I was drawn to reading this novel by the promise of a ghostly story, but it wasn’t at all what I expected. The novel is split into three parts: penumbra, umbra and anteumbra. All I understood from this and my teenage Latin lessons was that part two would be shadowy and opaque, umbra being the shadow cast during an eclipse. So the opening section would be the lead up to these events and this was the unexpected part. Birch begins her novel with an ordinary everyday tale of Sally’s school days. Set in Manchester in 1960’s, the author spends a lot of time setting up her characters and letting us get to know them. Sally and her best friend Pamela are fifteen years old and somewhat rebellious. Pamela is troubled and disliked by most of the pupils as well as Sally’s family, who are concerned about this girl’s influence over their daughter. There was a lot about this opening that I recognised from my own school days 20 years later; pushing the boundaries, forming friendships, first relationships and a bit of bullying. Together they bend the rules by playing hooky from P.E, climbing on the roof at lunchtime to smoke and eat their pack-ups and eating all the free samples in the food hall at Lewis’s Department Store. Like all girls of this age she is coping with the challenges of growing up, and has doubts about her first serious boyfriend, Rob. However, they really enjoy tormenting Sylvia Rose, an old-fashioned, slightly upper-class girl in their class who has a promising classical voice. Sally could have made a friend of Sylvia, because they do have some of the same interests, but instead she follows Pamela and makes fun of Sylvia. The girls do escalate, so some of their tricks go too far, leaving Sylvia humiliated in front of the entire school.
The girls are attracted by superstition and obtain a ouija board to secretly use during their breaks. The ouija board predicts a dark season approaching, but the girls do not want to believe it. They are also warned by one of their teachers, but the unthinkable does happens and the consequences could haunt Sally for the rest of her life. The author, slowly and cleverly, charts the course of these fun loving and boisterous girls as they become anxious and fearful young women. Since we’re told the story from Sally’s point of view, we get to know her best and her inner world is built. It is not easy to be a teenager, because we’re always in conflict and easily influenced by others through peer pressure. It’s a time when mistakes are made and we have to hope we don’t regret them forever. I was drawn to the novel because of the blurb that describes it as having “elements of the ghost story” and these all take place in the second part of the book. Rather than a ghost story, I would call suggest that there are uncanny or supernatural events within a story about adolescence and growing up. There is so much emotional energy around teenagers and that definitely plays into this story. The terrible tragedy that ensues will affect Sally badly, but also the whole school and in the final part of the book, set around twelve years later, the past really does start to haunt her. Sally returns to Manchester after working around the country and starts to re-connect with old school friends. the area where she grew up and reconnects with several of her old schoolmates. The pace picks up here and we’re definitely in “ghost story” mode, as the author really does use supernatural elements to terrify, quite effectively in parts. What’s most effective for me is that underlying ambiguity; do we take these events literally or does this narrator have some serious mental health issues?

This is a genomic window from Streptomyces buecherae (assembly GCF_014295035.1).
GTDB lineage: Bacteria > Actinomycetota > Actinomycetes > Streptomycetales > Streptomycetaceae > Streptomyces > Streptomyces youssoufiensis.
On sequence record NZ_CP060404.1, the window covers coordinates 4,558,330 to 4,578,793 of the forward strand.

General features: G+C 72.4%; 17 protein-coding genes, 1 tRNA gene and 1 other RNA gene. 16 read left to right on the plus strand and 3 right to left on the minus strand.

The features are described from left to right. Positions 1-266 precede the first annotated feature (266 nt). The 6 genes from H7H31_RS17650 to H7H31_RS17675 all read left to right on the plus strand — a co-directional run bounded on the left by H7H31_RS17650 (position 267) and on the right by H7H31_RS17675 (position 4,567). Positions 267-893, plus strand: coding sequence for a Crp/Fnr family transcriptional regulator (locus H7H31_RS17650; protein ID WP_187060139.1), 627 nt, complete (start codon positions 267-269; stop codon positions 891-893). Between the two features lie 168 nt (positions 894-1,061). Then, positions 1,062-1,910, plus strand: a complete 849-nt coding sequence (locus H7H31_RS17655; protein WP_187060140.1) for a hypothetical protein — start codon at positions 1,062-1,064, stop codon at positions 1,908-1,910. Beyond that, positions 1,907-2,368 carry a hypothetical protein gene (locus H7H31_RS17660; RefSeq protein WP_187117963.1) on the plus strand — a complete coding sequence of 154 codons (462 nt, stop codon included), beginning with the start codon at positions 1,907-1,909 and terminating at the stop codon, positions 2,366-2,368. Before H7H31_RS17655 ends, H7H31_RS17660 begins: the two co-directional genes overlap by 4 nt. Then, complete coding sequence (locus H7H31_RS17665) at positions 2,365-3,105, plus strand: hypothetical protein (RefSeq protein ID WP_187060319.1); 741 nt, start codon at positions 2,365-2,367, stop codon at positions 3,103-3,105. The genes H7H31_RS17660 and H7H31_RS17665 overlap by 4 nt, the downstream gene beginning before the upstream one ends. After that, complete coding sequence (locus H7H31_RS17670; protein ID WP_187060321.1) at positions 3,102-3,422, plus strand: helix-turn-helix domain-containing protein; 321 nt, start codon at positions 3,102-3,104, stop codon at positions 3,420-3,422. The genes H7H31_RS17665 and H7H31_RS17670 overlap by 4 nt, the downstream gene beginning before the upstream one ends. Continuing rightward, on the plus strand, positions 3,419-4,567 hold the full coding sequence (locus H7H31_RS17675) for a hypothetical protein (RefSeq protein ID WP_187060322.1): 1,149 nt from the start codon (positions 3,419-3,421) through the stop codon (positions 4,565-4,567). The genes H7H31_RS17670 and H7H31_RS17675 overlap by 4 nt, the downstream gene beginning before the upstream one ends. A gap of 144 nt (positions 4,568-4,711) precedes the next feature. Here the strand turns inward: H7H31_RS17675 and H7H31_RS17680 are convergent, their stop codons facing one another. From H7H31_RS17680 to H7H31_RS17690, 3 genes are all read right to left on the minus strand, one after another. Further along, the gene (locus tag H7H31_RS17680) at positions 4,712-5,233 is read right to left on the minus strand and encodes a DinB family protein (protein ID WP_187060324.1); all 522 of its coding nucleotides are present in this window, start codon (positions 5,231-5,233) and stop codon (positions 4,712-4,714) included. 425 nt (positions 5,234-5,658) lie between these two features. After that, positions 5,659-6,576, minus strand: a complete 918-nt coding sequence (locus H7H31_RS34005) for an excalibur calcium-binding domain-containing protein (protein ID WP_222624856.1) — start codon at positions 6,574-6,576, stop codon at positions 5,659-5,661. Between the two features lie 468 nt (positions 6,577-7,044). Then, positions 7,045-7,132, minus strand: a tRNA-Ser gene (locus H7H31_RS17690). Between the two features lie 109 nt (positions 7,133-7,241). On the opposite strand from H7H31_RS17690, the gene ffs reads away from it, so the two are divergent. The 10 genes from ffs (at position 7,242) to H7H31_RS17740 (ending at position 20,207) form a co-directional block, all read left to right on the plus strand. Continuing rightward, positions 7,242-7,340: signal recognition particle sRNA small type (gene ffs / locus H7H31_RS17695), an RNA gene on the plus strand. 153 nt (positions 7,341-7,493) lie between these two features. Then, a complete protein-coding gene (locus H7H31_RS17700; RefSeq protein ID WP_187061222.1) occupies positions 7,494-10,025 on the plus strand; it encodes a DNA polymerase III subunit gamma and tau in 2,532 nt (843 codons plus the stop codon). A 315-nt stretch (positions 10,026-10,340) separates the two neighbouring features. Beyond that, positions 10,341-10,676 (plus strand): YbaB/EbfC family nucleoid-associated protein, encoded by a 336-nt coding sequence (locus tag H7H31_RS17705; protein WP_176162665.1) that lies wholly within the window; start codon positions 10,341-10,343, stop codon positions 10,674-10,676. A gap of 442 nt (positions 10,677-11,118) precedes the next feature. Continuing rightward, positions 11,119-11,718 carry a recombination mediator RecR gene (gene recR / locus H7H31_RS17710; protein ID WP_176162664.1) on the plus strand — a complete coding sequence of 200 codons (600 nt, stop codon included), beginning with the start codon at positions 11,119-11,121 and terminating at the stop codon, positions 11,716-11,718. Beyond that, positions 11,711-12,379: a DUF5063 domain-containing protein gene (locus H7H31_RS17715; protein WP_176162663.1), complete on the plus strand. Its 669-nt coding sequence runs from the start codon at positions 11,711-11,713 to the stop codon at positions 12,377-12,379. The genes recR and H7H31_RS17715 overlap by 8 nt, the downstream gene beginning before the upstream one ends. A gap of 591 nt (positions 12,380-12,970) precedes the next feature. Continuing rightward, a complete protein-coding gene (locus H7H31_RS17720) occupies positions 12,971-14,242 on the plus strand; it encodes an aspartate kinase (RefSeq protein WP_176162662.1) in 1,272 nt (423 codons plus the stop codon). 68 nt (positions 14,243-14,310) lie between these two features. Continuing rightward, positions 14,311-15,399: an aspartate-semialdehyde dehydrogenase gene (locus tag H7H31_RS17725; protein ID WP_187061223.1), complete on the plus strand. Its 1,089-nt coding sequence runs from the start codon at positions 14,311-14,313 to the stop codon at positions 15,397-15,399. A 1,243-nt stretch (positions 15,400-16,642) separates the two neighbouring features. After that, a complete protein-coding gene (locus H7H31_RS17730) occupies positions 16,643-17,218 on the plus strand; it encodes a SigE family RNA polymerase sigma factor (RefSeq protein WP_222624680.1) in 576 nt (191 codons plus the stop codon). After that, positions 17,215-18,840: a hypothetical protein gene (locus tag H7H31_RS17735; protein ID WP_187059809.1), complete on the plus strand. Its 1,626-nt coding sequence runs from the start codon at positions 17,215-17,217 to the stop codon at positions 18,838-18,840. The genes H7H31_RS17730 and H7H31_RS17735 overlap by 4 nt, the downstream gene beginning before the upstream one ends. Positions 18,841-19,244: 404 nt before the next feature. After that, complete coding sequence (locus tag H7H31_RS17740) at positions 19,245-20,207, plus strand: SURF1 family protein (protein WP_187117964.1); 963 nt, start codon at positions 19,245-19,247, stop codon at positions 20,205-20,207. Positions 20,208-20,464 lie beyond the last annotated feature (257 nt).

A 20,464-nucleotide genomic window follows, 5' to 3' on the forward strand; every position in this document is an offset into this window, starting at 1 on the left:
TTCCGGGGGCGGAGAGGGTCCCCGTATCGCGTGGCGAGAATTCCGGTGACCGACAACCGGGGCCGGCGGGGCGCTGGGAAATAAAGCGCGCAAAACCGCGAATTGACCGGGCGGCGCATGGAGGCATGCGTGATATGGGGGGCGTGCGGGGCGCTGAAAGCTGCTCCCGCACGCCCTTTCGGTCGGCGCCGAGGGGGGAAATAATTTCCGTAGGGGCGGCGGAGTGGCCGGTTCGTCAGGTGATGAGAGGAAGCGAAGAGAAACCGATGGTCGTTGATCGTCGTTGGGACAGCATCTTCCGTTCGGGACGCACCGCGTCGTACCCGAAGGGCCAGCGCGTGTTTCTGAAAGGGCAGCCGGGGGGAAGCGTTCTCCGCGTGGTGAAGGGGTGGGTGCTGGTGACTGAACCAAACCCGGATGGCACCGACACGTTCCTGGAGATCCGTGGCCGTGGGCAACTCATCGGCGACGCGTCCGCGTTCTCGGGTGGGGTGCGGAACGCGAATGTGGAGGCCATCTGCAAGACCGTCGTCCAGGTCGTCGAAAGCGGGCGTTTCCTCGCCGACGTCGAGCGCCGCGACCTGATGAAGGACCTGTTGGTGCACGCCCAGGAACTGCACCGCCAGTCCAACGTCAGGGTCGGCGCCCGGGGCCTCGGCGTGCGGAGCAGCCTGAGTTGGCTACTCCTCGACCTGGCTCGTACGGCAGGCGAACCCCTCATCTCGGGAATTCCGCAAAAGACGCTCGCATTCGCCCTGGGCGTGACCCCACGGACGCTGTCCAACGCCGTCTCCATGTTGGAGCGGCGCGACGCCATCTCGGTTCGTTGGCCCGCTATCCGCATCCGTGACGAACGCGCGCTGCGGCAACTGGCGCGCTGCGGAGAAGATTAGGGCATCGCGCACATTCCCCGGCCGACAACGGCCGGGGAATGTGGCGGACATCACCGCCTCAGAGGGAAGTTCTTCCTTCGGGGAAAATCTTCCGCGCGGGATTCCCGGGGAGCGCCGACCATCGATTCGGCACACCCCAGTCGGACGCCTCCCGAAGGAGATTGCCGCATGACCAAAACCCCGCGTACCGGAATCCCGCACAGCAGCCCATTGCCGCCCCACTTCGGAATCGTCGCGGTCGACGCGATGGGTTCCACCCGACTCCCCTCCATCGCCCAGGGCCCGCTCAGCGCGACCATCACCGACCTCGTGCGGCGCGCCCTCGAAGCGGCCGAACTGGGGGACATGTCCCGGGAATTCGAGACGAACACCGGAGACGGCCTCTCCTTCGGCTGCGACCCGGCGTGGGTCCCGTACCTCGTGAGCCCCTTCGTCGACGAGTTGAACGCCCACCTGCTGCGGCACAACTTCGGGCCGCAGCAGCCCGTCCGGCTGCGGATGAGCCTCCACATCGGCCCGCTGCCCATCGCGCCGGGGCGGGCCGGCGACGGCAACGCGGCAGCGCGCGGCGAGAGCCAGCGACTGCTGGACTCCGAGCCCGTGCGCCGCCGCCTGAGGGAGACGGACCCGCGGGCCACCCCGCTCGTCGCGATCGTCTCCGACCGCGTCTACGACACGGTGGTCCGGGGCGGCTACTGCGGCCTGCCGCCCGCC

Carol Birch’s novel is a clever combination of school tale, coming of age drama and ghost story. I think that readers coming to this for a straightforward ghost story, should be warned that the thrill and the fear do come, but not for a while. It’s a slow burn rather than a twisty, turny thriller that keeps readers on the edge of their seat. When the ghostly elements did come, they were effective and left me feeling a bit edgy, not knowing what was real and what was a figment of Sally’s imagination. There is a feeling of foreboding, something is going to turn out badly; but is that a ghostly payback or the just the product of Sally’s diseased imagination? The final part also has important reflections on mental health and the psychological aftershocks of grief. The haunting atmosphere will stay with you long after I turned the final page.
Samira is an up-and-coming TV journalist, working the nightshift at a major news channel and yearning for greater things. So when she’s offered a trip to the Middle East, with Kris, the station’s brilliant but impetuous star photographer, she leaps at the chance In the field together, Sami and Kris feel invincible, shining a light into the darkest of corners … except the newsroom, and the rest of the world, doesn’t seem to care as much as they do. Until Kris takes the photograph. With a single image of young Sudanese mother, injured in a raid on her camp, Sami and the genocide in Darfur are catapulted into the limelight. But everything is not as it seems, and the shots taken by Kris reveal something deeper and much darker … something that puts not only their careers but their lives in mortal danger. Sarah Sultoon brings all her experience as a CNN news executive to bear on this shocking, searingly authentic thriller, which asks immense questions about the world we live in. You’ll never look at a news report in the same way again…